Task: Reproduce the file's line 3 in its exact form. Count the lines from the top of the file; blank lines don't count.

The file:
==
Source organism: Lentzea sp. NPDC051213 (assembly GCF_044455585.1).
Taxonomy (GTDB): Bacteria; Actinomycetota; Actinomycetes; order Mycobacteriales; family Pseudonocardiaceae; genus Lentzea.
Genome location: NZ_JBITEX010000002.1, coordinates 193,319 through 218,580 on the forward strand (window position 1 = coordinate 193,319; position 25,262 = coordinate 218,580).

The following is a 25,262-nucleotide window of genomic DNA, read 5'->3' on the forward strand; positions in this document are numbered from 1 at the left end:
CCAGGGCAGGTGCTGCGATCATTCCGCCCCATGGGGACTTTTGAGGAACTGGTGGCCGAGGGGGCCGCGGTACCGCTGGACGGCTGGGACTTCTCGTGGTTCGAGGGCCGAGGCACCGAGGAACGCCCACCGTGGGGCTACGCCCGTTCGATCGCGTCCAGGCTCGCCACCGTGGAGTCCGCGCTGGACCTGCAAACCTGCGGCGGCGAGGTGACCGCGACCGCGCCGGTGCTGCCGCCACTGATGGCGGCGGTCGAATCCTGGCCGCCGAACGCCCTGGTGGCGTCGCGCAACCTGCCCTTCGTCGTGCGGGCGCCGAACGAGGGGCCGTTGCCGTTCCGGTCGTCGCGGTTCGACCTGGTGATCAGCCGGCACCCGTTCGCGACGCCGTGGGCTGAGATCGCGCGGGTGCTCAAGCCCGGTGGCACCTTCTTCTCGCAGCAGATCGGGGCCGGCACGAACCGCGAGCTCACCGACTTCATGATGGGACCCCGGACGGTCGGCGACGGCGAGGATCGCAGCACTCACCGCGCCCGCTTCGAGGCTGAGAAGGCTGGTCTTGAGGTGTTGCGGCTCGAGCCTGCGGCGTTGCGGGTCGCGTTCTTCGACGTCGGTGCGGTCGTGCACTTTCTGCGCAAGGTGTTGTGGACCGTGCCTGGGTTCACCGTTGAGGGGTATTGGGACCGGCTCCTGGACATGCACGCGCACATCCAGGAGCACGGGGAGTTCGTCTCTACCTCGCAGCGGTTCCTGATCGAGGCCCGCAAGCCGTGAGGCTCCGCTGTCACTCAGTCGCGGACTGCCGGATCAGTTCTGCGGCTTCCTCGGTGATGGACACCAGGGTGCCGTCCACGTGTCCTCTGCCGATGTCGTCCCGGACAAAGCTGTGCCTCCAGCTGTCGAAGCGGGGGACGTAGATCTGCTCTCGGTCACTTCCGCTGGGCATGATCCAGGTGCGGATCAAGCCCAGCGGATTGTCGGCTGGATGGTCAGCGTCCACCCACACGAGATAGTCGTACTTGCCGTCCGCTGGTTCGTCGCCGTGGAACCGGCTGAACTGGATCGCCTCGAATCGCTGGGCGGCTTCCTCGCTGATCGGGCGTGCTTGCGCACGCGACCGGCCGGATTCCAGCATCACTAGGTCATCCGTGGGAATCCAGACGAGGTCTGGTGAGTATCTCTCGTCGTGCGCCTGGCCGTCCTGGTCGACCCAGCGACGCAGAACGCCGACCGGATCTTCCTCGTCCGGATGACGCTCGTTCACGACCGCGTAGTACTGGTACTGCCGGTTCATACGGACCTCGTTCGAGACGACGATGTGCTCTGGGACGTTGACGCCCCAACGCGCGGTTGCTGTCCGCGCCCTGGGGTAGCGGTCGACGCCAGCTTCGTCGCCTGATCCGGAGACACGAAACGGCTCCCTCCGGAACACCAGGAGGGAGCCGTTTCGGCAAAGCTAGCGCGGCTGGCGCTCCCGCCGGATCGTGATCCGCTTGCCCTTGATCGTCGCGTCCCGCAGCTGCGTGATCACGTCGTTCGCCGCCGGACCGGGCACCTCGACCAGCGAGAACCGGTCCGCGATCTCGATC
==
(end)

Genome location: NZ_JBITEX010000002.1, coordinates 193,319 through 218,580 on the forward strand (window position 1 = coordinate 193,319; position 25,262 = coordinate 218,580).